Diane Merritt, of the Closed-End Fund Association (CEF) spoke recently with Axel Merk, of Merk Investments, about precious metals as part of a portfolio, and specifically the role these metals can play late in the business cycle: which, according to a rather broad consensus, is where we now are.
The interview ran as a CEF Insights podcast.
Merk begins with the observation that the precious metals “in general have had a near-zero correlation to equities, and most notably they have performed well in every stock market, [including every] bear market since the early 1970s,” with one key exception.
Let us note the obvious: that the early 1970s was an epochal moment for the precious metals because it was then that US President Richard Nixon broke the last formal tie between gold and the US dollar.
From Paul Volcker to Jerome Kerviel
The exception was one decade out from the Nixon shock in the early 1980s when Fed chairman Paul Volcker was pushing real interest rates skyward. That turned the equity markets quite bearish, just as gold was headed down from its 1980 spike.
Nonetheless, the general rule holds. Indeed, although gold wasn’t especially bullish during the global financial crisis of 2007-2009, it did manage to hold its value. It was in the neighborhood of $830 in mid-January 2007, as subprime mortgages started to look iffy. It was in a slightly more upscale neighborhood a year later ($860s-ish), as Societe Generale was acknowledging the “rogue trading” of Jerome Kerviel. The ear 2018 was understandably quite volatile for gold, but when the dust settled and a new Presidency began in January 2019 the price of gold was around $830. By staying in place, gold outperformed equities remarkably.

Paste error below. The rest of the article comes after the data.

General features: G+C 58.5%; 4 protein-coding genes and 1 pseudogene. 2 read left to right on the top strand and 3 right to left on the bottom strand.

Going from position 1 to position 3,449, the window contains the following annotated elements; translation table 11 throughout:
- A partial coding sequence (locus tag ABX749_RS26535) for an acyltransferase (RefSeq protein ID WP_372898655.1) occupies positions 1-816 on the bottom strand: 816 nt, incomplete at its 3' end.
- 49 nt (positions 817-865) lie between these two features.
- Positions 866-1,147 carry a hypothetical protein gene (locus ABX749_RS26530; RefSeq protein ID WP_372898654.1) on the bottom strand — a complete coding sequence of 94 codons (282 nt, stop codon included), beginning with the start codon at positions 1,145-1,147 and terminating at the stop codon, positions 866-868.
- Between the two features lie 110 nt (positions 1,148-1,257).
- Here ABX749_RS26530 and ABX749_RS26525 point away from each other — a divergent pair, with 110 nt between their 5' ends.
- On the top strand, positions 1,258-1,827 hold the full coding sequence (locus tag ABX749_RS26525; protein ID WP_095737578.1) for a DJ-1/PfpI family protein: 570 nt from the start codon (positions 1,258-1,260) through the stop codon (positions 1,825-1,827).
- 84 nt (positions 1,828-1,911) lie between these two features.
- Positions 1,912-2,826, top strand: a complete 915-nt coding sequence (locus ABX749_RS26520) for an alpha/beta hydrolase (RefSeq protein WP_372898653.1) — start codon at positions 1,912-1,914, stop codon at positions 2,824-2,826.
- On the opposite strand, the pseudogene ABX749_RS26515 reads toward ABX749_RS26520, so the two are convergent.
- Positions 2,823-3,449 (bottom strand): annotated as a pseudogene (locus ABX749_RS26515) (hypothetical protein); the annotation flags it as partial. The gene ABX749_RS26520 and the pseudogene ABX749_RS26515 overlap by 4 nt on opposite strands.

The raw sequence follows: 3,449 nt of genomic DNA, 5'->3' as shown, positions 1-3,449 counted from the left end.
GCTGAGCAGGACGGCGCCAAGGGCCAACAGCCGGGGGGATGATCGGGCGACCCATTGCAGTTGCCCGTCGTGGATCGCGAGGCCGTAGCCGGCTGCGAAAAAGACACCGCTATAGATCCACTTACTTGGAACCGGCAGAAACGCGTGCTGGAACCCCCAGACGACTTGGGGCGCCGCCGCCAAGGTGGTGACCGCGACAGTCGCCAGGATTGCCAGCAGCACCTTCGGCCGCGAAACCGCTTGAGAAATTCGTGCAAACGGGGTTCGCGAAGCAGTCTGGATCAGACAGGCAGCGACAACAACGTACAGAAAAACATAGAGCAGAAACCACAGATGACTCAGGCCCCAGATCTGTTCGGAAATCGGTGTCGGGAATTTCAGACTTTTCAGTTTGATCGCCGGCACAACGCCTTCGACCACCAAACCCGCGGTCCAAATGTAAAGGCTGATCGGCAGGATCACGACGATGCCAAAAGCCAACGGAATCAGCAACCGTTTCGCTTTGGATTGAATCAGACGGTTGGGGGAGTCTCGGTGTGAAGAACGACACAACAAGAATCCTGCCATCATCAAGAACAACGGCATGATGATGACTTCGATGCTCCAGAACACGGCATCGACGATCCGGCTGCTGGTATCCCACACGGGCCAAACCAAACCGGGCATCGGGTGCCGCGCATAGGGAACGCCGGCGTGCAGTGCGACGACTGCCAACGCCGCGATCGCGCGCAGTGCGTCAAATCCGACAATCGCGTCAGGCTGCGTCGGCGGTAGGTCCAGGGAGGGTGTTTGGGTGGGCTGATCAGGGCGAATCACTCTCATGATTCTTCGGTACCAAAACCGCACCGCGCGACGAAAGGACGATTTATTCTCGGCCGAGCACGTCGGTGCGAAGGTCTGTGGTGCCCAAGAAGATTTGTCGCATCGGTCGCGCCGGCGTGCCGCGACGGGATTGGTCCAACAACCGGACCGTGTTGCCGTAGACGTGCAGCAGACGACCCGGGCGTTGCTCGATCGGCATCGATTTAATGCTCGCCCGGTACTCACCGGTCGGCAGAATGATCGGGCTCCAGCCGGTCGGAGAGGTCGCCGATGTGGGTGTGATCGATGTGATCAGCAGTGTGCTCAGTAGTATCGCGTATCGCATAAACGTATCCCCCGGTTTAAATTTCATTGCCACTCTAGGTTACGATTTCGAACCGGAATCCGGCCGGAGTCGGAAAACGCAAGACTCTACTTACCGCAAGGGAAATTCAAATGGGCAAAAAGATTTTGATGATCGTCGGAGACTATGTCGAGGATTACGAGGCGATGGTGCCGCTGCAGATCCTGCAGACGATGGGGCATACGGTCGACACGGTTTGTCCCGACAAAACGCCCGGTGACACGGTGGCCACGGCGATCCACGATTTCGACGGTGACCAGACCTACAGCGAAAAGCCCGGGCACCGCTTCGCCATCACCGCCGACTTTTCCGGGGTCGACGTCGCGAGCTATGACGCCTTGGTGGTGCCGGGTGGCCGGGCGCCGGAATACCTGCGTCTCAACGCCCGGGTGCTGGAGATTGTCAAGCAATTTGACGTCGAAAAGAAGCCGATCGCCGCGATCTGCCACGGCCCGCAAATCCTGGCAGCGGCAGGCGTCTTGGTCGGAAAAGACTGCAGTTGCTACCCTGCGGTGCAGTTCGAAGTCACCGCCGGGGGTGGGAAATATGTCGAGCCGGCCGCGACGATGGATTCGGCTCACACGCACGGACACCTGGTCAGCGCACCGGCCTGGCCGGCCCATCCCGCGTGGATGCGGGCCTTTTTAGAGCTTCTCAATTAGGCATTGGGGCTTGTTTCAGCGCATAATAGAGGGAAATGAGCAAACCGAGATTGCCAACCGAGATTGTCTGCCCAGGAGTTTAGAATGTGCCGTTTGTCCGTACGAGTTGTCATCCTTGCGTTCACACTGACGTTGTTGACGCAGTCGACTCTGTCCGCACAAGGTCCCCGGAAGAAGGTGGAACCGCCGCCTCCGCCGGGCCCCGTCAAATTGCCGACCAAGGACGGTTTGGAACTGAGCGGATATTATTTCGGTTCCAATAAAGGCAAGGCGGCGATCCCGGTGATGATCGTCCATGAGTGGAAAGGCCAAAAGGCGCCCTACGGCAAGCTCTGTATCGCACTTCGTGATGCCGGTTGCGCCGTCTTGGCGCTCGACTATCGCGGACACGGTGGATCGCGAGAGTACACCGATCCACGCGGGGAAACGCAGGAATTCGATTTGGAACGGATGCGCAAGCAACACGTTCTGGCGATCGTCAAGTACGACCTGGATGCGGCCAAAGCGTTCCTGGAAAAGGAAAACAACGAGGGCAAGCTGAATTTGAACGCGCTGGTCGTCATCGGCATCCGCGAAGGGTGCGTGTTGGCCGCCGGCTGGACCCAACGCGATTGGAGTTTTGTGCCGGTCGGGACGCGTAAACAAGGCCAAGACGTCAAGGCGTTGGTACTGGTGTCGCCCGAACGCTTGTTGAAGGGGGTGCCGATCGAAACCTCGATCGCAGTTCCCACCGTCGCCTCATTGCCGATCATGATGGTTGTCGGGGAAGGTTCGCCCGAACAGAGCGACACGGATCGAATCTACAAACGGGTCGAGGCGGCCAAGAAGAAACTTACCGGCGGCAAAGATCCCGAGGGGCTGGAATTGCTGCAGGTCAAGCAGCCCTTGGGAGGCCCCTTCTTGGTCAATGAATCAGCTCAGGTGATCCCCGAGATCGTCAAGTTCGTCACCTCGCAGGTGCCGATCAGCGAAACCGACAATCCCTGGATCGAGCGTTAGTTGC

Merk then observes, in the CEF interview, that recently gold, and the equity prices of gold mining companies, have taken volatility to a new level.
He sees this volatility as a feature, not a bug, especially regarding those mining companies.
“With a fairly small component, you can get quite a boost to a portfolio [because] the fixed cost of mining is reasonably constant …a 10 percent move in the price of the metal can have a multiplier effect on the earnings because they get all the marginal revenue as profit.”
Passive and Active Management
Merritt then asked Merk about passive investment strategies. They have gained some traction in the precious-metals miners equity space in recent years, Merk replies that, yes, Merk Investments is also involved in passive investing. They have a passive physical gold ETF.
But he also expresses the concern that in the mining field the passive folks are “what I would call top heavy.” The top 10 holdings in the best known passive index, GDX, [the VanEck Vectors Gold Miners ETF] represent a lot of the index, more than 60%. This “obviously increases the risk that if anything doesn’t go right in these companies, there is an issue.”
There is a passively managed index for smaller companies but that, Merk says, raises another issue. There is a function for active managers regarding smaller companies. “You have to be very careful on the small companies that you choose companies that have sustainable cash flows, that have access to financing and the index just can’t differentiate that,” says Merk.
Hedging Against the Return of the 1970s
Merritt later moves the discussion to how Merk sees the present state of the business cycle.
“The economy is in [an] advanced stage of an expansion,” he replied. “What I believe is a little different from what many people are thinking. I actually think that inflationary pressures are increasing. The Federal Reserve is highly complacent about the lack of inflation.”
If he is right on these points, then a situation resonant of the 1970s faces us: a simultaneous recession of national productivity and a sharp upward move of many prices. The market may be underpricing the precious metals, which will prove to be a safe harbor if that scenario unfolds.